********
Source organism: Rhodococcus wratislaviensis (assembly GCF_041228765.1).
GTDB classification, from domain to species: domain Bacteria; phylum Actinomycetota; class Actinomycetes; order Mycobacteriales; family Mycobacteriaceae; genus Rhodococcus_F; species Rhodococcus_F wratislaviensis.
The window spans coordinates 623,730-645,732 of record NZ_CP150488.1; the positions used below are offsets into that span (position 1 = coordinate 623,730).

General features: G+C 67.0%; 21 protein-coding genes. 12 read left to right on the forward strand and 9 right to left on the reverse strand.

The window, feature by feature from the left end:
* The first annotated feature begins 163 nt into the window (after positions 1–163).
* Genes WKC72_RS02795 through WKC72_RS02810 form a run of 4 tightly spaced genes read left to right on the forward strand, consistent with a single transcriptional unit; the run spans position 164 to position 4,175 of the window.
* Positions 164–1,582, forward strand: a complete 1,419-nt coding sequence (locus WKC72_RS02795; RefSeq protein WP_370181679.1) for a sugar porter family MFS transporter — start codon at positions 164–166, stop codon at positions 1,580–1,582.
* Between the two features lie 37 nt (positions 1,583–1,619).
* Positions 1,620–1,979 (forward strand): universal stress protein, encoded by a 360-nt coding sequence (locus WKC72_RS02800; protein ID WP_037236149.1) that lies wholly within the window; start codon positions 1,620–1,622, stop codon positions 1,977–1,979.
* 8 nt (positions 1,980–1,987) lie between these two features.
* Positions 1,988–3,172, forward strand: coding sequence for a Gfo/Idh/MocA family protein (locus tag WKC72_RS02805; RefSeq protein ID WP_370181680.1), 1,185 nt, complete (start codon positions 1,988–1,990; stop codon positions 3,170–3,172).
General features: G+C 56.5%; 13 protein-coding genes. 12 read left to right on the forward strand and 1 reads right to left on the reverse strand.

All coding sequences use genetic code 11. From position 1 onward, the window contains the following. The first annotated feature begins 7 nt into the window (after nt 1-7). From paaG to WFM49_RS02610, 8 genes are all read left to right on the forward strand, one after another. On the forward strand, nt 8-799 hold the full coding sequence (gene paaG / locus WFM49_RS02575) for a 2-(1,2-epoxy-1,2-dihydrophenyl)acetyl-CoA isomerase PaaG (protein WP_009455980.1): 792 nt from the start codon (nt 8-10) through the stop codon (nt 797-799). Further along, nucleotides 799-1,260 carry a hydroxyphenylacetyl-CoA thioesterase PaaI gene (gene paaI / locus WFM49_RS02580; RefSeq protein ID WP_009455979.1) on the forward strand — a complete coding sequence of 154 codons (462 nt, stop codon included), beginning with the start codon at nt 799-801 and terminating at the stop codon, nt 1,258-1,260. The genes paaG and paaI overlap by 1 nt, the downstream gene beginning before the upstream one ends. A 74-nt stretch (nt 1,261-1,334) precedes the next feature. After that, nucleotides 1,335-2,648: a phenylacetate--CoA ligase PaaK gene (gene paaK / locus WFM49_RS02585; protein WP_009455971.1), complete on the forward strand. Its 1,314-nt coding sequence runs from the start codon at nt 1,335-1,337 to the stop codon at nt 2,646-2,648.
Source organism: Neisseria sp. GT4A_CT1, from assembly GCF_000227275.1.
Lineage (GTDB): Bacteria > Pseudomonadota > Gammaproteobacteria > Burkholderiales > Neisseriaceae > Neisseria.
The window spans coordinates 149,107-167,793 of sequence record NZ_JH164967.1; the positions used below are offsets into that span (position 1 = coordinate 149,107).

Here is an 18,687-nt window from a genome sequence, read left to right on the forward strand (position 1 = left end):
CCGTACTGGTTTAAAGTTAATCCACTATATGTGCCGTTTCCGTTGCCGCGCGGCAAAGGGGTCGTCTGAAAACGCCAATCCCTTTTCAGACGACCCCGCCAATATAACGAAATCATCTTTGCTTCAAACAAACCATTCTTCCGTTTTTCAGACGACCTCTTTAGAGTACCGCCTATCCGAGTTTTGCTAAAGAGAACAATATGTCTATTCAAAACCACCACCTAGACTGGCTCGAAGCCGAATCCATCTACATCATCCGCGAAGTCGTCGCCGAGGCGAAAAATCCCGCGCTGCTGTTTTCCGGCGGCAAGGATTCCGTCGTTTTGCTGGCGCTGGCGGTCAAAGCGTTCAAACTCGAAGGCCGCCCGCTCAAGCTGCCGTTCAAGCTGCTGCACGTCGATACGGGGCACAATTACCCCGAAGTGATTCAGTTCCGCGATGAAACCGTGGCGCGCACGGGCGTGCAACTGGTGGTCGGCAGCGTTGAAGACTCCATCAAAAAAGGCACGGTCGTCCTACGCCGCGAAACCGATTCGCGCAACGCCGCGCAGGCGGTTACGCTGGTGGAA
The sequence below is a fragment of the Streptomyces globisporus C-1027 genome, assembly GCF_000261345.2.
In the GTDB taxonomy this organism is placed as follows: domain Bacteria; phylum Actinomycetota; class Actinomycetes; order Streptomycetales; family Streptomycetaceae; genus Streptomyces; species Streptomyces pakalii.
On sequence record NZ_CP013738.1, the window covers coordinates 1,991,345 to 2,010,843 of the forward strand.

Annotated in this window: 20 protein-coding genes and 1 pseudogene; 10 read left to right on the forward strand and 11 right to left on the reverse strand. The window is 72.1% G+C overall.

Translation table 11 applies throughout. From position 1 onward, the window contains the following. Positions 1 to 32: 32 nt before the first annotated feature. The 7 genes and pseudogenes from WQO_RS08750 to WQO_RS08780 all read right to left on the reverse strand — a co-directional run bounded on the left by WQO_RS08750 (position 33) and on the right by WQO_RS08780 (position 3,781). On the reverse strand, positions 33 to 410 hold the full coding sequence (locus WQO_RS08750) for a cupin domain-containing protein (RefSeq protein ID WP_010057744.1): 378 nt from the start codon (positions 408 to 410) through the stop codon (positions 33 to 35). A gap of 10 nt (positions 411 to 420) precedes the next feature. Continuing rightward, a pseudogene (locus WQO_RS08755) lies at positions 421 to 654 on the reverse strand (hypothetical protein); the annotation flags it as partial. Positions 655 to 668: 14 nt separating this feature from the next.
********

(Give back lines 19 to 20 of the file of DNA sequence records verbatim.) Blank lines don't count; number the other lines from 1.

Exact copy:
CCGTACTGGTTTAAAGTTAATCCACTATATGTGCCGTTTCCGTTGCCGCGCGGCAAAGGGGTCGTCTGAAAACGCCAATCCCTTTTCAGACGACCCCGCCAATATAACGAAATCATCTTTGCTTCAAACAAACCATTCTTCCGTTTTTCAGACGACCTCTTTAGAGTACCGCCTATCCGAGTTTTGCTAAAGAGAACAATATGTCTATTCAAAACCACCACCTAGACTGGCTCGAAGCCGAATCCATCTACATCATCCGCGAAGTCGTCGCCGAGGCGAAAAATCCCGCGCTGCTGTTTTCCGGCGGCAAGGATTCCGTCGTTTTGCTGGCGCTGGCGGTCAAAGCGTTCAAACTCGAAGGCCGCCCGCTCAAGCTGCCGTTCAAGCTGCTGCACGTCGATACGGGGCACAATTACCCCGAAGTGATTCAGTTCCGCGATGAAACCGTGGCGCGCACGGGCGTGCAACTGGTGGTCGGCAGCGTTGAAGACTCCATCAAAAAAGGCACGGTCGTCCTACGCCGCGAAACCGATTCGCGCAACGCCGCGCAGGCGGTTACGCTGGTGGAA
The sequence below is a fragment of the Streptomyces globisporus C-1027 genome, assembly GCF_000261345.2.